On my way home Tuesday, the weather was on my mind for a lot of reasons, ranging from the fact that I had just gotten word that my now overjoyed child didn’t have school Thursday and Friday to how to plan to cover an event that could be something or could be nothing.
But I took a different route home yesterday, mostly because I left the office later than usual and wanted to avoid the backups along my usual route.
And then I saw it.
Tucked back behind some trees, almost imperceptibly so, was a blue tent and a smattering of someone’s belongings. It was so well hidden that I never would’ve seen it if not for the car in front of me slowing down to turn.
My thoughts about the weather quickly intersected with thoughts of whoever lives in that blue tent. Even if the area doesn’t get one snowflake, one tiny spit of sleet, temperatures are supposed to be subzero.
Way too cold for a tent to be the only thing between you and the elements.
I’ve had iffy (at best) advice from the city of Dallas regarding what to do with our homeless neighbors who might be ill or in danger of some kind. Ask a city council person, and they’ll likely tell you to call law enforcement and request a Right Care team.
I did that the last time I came across an encampment near my child’s school (I should also say that I wouldn’t have called anyone if it hadn’t been for the fact that one of the individuals appeared to still be wearing a hospital gown and was in a wheelchair).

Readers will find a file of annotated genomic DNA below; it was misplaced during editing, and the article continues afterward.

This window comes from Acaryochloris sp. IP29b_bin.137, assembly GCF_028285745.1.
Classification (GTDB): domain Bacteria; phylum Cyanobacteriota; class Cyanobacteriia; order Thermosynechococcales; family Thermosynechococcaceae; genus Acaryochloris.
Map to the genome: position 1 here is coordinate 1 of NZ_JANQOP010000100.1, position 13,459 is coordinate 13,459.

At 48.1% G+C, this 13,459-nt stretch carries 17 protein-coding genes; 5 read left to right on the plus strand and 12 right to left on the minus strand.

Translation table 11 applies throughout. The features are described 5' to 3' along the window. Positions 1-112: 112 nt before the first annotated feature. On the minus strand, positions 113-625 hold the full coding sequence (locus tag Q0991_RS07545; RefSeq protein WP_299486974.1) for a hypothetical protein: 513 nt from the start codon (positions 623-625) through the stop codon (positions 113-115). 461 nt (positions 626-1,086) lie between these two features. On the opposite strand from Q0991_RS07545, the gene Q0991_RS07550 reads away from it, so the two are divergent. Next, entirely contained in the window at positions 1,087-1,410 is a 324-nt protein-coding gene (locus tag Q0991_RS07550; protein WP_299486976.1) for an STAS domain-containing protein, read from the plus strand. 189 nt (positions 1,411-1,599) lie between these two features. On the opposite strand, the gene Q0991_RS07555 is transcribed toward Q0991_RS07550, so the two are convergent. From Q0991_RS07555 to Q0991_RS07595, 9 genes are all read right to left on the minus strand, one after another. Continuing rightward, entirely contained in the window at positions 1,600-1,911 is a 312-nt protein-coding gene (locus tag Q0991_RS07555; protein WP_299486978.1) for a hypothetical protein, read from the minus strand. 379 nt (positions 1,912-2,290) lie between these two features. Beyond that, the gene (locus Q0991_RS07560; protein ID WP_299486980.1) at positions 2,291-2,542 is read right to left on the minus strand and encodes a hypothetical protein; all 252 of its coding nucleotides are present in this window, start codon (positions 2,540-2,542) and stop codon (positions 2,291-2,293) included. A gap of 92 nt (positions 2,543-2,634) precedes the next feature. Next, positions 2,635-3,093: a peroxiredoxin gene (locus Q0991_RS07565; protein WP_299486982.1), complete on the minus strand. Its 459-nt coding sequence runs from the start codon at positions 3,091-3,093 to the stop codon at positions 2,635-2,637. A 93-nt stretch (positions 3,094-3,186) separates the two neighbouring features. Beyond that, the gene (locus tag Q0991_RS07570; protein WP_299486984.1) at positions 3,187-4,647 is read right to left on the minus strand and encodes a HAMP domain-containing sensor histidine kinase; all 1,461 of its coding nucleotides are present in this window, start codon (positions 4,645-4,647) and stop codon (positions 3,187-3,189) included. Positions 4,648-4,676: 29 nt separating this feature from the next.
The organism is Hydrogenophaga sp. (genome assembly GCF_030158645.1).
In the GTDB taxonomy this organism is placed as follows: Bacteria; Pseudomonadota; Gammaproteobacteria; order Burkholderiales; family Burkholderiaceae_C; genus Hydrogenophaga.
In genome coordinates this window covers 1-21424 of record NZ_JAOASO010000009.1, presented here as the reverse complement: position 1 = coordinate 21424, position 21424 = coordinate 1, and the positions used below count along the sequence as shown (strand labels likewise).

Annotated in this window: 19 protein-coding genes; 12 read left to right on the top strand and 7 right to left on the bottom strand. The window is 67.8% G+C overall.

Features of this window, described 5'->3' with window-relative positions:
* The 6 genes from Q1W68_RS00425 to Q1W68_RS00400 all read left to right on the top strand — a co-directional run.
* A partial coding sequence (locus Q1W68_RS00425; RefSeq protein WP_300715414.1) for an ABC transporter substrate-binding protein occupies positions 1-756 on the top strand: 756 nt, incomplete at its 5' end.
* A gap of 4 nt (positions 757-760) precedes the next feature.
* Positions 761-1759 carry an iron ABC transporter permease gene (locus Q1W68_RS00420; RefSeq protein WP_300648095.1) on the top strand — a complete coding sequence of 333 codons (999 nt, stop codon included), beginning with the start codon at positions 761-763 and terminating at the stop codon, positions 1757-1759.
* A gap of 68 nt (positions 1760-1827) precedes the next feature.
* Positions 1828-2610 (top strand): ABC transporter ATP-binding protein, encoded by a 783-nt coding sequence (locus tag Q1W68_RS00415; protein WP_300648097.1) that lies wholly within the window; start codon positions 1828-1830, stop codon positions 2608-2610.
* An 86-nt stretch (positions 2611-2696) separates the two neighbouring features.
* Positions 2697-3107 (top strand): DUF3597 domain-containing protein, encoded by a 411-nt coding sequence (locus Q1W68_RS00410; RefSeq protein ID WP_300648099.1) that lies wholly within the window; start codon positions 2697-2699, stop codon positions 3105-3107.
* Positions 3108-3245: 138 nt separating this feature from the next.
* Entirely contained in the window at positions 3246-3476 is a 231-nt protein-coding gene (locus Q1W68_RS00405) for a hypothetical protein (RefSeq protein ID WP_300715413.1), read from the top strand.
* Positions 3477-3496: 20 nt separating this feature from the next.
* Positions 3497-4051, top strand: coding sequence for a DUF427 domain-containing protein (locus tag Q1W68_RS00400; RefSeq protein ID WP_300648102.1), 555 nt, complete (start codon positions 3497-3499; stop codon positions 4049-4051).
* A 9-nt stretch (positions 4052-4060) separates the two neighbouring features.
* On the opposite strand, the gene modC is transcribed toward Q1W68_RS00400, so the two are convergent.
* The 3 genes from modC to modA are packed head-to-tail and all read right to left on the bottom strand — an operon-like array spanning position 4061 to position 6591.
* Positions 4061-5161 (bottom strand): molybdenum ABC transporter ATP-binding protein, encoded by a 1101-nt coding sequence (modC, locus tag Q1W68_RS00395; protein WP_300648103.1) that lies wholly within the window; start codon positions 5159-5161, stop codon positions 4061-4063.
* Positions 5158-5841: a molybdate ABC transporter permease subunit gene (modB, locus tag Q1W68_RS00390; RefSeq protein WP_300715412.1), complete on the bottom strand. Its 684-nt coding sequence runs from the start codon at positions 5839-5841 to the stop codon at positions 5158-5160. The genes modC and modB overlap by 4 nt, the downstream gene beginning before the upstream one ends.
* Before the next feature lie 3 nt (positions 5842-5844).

Instead of a Right Care team, I got a phone call from a police officer who explained that they “aren’t allowed to” address homeless people unless they’re breaking a law or are a victim of crime. He suggested another number to call.
This time, I decided to get in touch with OurCalling, a faith-based organization that works with homeless individuals daily.
“What,” I asked them, “should someone do if they come across an encampment and know some pretty deadly weather is headed this direction?”
Patrick Palmer, chief advancement officer at OurCalling, said notifying the organization can get help (or at least the offer of help) to homeless individuals.
“The simple answer is that the very best thing someone can do is notify an outreach team to go and visit the homeless encampment,” he said, adding that OurCalling has actually made it very simple to do so through its OurCalling app.
“When you download the app, it has an ‘identify’ button that simply lets you share the location and details of a homeless encampment you have seen,” he explained. “After submitting the camp, our outreach teams are notified and they respond by visiting and offering that person help off the street.”
The city of Dallas’s Office of Homeless Solutions announced it would add Fair Park’s Automobile Building as an additional Temporary Inclement Weather Shelter. It will open at noon Wednesday, and can be reached by taking DART to Fair Park. DART will be offering free fares through February 6.
Those needing relief from the cold can also visit any city recreation facility or library during their normal hours, and the city also created a map of emergency warming stations you can access here.
And the Metro Dallas Homeless Alliance has created this handy graphic of all the local warming stations, too.
And, as always, organizations helping homeless individuals can always use funds. OurCalling is one of them, but Austin Street Shelter, the Stewpot, The Bridge, Family Gateway, and many more are also assisting the homeless. Dallas ISD’s Homeless Education Program maintains an Amazon Wish List for items that homeless students and families in the district need.